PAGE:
Matthew Yglesias on the Underlying Problem with Tax-Financed Services

by Reihan Salam

Matt Yglesias writes:

I understand and, indeed, agree with the argument that public sector labor unions often use their political clout to advance the interests of service providers relative to the interests of service beneficiaries. This is often a source of bad public policy. What I don’t understand at all is the view that if we eliminated the unions the problem would go away. Consider, for example, the fact that alongside anti-union proposals Scott Walker’s budget would allow him to sell off state assets via no-bid contracts.

I agree that the problem in question wouldn’t go away. This is a theme that Matt has touched on a number of times recently, and it deserves to be echoed. The phenomenon he is describing is one of the many reasons the Wisconsin conversation has been so frustrating. When some of us mentioned that Virginia doesn’t have CBR for state employees, we were trying — at least I was trying — to offer a reminder that the sky hasn’t fallen in Virginia. Virginia still has all kinds of problems that stem from flabby, opaque public sectors, and from voters who want expensive services but are reluctant to pay for them.

Matt continues:

People claiming to be shocked to discover special interest politicking in the administration of the public school system might be interested to learn that military procurement decisions aren’t immune to political influence. Or that the orthodox conservative opinion has become that for-profit colleges are entitled to federal subsidies irrespective of the quality of services provided.

I often find myself frustrated by notional statements of what the orthodox conservative or the orthodox liberal position is on issue X. The truth is that most conservatives have never heard of the gainful employment regulation. But I take Matt’s general point. The regulation in question is a series of “gainful employment amendments,” as Ben Penn reports at Youth Today:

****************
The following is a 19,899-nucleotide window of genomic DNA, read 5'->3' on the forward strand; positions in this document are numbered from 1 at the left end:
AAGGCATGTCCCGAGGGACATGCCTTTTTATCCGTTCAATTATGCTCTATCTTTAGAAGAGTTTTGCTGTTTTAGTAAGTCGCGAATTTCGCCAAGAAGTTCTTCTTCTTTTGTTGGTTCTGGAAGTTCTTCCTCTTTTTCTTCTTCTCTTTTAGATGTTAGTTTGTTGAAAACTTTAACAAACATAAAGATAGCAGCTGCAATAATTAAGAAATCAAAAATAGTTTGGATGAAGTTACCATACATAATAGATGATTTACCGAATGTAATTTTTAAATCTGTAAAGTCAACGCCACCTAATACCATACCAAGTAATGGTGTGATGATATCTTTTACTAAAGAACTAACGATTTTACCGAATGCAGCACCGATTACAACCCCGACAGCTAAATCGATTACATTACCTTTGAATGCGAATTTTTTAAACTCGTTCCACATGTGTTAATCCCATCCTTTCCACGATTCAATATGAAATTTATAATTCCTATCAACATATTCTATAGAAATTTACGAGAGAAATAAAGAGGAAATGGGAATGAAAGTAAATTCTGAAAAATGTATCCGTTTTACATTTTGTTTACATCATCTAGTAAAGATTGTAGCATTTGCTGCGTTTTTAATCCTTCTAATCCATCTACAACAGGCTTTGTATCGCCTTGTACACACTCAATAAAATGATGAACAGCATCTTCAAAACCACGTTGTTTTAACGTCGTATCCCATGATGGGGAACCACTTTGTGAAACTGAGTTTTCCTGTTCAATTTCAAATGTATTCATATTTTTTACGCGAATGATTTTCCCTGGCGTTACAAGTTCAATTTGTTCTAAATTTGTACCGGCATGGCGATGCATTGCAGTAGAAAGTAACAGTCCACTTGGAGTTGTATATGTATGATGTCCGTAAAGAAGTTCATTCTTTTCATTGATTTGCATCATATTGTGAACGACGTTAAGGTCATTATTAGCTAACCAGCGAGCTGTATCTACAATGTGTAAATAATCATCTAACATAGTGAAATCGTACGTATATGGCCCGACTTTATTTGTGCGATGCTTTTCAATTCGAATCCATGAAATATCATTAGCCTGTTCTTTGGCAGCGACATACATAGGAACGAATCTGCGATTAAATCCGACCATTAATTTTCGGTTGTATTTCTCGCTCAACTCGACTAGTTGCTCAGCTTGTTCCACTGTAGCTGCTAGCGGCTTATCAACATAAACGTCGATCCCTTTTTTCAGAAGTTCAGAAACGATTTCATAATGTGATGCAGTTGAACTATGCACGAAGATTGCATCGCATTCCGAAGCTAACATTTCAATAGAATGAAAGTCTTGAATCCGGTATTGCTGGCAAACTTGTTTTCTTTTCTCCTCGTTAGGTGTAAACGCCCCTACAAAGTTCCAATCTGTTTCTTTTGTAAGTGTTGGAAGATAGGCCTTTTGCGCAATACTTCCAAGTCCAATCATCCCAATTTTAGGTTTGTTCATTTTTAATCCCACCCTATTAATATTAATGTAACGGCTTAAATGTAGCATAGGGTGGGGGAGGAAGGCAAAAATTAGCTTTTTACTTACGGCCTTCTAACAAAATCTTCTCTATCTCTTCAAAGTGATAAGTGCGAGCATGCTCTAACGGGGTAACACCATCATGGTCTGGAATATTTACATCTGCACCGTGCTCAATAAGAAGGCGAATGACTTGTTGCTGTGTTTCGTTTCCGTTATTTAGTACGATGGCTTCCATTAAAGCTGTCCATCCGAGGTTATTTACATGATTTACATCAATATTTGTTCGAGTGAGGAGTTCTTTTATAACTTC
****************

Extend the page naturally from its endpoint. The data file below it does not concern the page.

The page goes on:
The controversy involves the department’s plan to establish minimum requirements schools would have to meet in order for their students to be eligible for federal student loans. These minimum requirements are in debt-to-income ratios – the amount of student debt at graduation compared to the amount they earn after graduation – and students’ loan repayment rates.

I’d be perfectly happy with these rules if they applied to not-for-profit schools, including public colleges and universities, as well. Perhaps that is not the orthodox conservative opinion, but I’m quite happy with it, and I hope that public institutions would be happy to subject themselves to tougher standards or risk forfeiting federal funds. 

Similarly, the orthodox conservative opinion was that federally subsidized student loans should be required to pass through the hands of bankers who take a cut along the way.

I actually used to think that the issue was this straightforward. Here’s an argument — perhaps a laughable one: a private sector middleman makes it harder for the a pressure group, say loan recipients, to simply call for loan forgiveness in the future. Some will no doubt see this as a feature, not a bug, but it’s worth noting. Also, private sector middlemen might introduce innovation into the payment system, like the late, lamented MyRichUncle. These benefits might not actually make it worthwhile to have a private sector middleman, but the issue is not a no-brainer.

Whatever cynical and pernicious things teachers’ union leaders can do can also be done by charter school leaders, and for the exact same reasons. Indeed, thanks to Citizens’ United, government contractors will be able to engage in unlimited anonymous campaign spending.

Any government empowered to collect taxes and spend money will be subject to possible interest group capture. Capture by the workforce of a public agency is no better or worse than capture by a private firm. If you look around the world at the best examples of efficient provision of public services (oftentimes through privatization) what you find is a list dominated by Nordic countries with extremely high levels of unionization.

You also find Singapore, Rwanda, Qatar, and a number of other countries that don’t match that description on the list of top performers in terms of wastefulness of public spending. The Nordics are quirky and distinctive in many ways that go well beyond high levels of unionization

The Agenda

NRO’s domestic-policy blog, by Reihan Salam.